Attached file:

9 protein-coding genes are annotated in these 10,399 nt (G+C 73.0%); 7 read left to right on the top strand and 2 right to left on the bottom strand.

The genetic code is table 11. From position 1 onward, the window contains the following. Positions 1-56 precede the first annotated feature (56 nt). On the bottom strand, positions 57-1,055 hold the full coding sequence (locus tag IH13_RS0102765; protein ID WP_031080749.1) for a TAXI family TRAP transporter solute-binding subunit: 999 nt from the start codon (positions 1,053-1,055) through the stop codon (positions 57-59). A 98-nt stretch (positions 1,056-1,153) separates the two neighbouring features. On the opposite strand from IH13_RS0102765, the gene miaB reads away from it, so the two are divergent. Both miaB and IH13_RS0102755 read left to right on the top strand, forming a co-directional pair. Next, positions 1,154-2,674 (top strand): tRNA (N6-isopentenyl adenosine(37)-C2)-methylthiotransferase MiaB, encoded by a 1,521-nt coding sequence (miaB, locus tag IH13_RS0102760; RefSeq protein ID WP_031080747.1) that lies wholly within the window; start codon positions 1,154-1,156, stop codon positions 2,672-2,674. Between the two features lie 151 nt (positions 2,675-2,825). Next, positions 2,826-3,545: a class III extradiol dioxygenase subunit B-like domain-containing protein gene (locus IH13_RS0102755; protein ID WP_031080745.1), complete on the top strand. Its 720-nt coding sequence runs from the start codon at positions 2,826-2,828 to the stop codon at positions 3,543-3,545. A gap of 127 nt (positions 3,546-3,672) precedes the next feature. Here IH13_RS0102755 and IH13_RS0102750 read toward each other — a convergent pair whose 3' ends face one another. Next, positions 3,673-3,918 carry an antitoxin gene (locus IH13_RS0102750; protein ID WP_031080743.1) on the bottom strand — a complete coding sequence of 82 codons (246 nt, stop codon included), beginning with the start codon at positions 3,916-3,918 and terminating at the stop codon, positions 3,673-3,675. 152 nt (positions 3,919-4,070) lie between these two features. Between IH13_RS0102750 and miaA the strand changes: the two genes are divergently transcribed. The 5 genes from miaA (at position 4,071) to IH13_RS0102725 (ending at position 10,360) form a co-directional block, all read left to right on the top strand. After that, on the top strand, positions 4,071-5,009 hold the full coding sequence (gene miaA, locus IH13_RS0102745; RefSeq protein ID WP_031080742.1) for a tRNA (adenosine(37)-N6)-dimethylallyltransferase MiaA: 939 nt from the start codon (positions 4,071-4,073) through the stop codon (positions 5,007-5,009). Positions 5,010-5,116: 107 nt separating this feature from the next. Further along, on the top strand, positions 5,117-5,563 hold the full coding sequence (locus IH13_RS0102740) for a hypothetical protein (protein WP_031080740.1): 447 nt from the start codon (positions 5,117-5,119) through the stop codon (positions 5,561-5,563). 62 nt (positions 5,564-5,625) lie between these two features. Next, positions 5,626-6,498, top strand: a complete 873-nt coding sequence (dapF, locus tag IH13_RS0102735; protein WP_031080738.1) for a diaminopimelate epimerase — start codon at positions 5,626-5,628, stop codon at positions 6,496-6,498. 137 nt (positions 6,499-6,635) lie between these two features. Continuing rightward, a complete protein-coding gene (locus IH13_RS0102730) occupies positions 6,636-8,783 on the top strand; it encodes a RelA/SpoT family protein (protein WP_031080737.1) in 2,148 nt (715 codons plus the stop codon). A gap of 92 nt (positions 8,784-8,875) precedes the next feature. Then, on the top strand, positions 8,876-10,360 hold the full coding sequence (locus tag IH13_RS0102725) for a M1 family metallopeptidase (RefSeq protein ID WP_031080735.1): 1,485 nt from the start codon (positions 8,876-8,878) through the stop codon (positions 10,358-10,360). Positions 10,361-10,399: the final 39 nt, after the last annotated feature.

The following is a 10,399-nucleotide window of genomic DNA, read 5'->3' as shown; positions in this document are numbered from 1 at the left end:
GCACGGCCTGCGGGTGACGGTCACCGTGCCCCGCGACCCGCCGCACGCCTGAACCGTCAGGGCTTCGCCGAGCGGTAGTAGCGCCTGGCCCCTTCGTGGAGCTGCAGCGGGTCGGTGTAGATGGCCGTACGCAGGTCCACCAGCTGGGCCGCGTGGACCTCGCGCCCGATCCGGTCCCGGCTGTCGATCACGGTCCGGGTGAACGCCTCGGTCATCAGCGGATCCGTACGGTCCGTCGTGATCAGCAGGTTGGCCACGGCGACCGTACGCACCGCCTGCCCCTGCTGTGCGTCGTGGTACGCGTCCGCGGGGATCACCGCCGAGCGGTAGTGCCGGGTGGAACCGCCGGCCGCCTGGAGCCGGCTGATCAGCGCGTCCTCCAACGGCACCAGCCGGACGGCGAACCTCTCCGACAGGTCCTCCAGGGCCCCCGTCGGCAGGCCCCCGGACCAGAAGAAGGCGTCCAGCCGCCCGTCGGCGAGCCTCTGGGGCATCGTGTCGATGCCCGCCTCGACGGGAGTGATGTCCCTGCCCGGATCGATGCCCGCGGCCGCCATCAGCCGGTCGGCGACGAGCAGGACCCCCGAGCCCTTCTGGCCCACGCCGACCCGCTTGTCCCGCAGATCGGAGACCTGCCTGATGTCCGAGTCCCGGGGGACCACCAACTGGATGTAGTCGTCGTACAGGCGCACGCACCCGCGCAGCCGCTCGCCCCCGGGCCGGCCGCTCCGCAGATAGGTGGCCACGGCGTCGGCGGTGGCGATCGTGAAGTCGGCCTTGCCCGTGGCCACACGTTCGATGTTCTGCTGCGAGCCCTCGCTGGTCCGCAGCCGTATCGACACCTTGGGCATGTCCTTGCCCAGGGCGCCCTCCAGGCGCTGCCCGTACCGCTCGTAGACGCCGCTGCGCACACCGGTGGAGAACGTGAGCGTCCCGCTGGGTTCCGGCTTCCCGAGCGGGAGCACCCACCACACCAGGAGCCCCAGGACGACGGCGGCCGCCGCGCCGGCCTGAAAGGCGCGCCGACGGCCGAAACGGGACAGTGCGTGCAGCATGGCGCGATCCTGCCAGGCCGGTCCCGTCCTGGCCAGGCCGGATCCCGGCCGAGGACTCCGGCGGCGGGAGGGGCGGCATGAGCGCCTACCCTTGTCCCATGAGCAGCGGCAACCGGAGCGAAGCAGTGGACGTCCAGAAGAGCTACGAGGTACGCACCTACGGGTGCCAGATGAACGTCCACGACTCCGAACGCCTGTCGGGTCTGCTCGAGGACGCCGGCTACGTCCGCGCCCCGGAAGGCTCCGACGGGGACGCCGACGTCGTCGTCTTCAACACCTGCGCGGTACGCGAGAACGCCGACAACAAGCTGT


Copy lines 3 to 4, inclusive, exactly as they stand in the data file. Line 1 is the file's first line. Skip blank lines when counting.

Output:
The following is a 10,399-nucleotide window of genomic DNA, read 5'->3' as shown; positions in this document are numbered from 1 at the left end:
GCACGGCCTGCGGGTGACGGTCACCGTGCCCCGCGACCCGCCGCACGCCTGAACCGTCAGGGCTTCGCCGAGCGGTAGTAGCGCCTGGCCCCTTCGTGGAGCTGCAGCGGGTCGGTGTAGATGGCCGTACGCAGGTCCACCAGCTGGGCCGCGTGGACCTCGCGCCCGATCCGGTCCCGGCTGTCGATCACGGTCCGGGTGAACGCCTCGGTCATCAGCGGATCCGTACGGTCCGTCGTGATCAGCAGGTTGGCCACGGCGACCGTACGCACCGCCTGCCCCTGCTGTGCGTCGTGGTACGCGTCCGCGGGGATCACCGCCGAGCGGTAGTGCCGGGTGGAACCGCCGGCCGCCTGGAGCCGGCTGATCAGCGCGTCCTCCAACGGCACCAGCCGGACGGCGAACCTCTCCGACAGGTCCTCCAGGGCCCCCGTCGGCAGGCCCCCGGACCAGAAGAAGGCGTCCAGCCGCCCGTCGGCGAGCCTCTGGGGCATCGTGTCGATGCCCGCCTCGACGGGAGTGATGTCCCTGCCCGGATCGATGCCCGCGGCCGCCATCAGCCGGTCGGCGACGAGCAGGACCCCCGAGCCCTTCTGGCCCACGCCGACCCGCTTGTCCCGCAGATCGGAGACCTGCCTGATGTCCGAGTCCCGGGGGACCACCAACTGGATGTAGTCGTCGTACAGGCGCACGCACCCGCGCAGCCGCTCGCCCCCGGGCCGGCCGCTCCGCAGATAGGTGGCCACGGCGTCGGCGGTGGCGATCGTGAAGTCGGCCTTGCCCGTGGCCACACGTTCGATGTTCTGCTGCGAGCCCTCGCTGGTCCGCAGCCGTATCGACACCTTGGGCATGTCCTTGCCCAGGGCGCCCTCCAGGCGCTGCCCGTACCGCTCGTAGACGCCGCTGCGCACACCGGTGGAGAACGTGAGCGTCCCGCTGGGTTCCGGCTTCCCGAGCGGGAGCACCCACCACACCAGGAGCCCCAGGACGACGGCGGCCGCCGCGCCGGCCTGAAAGGCGCGCCGACGGCCGAAACGGGACAGTGCGTGCAGCATGGCGCGATCCTGCCAGGCCGGTCCCGTCCTGGCCAGGCCGGATCCCGGCCGAGGACTCCGGCGGCGGGAGGGGCGGCATGAGCGCCTACCCTTGTCCCATGAGCAGCGGCAACCGGAGCGAAGCAGTGGACGTCCAGAAGAGCTACGAGGTACGCACCTACGGGTGCCAGATGAACGTCCACGACTCCGAACGCCTGTCGGGTCTGCTCGAGGACGCCGGCTACGTCCGCGCCCCGGAAGGCTCCGACGGGGACGCCGACGTCGTCGTCTTCAACACCTGCGCGGTACGCGAGAACGCCGACAACAAGCTGT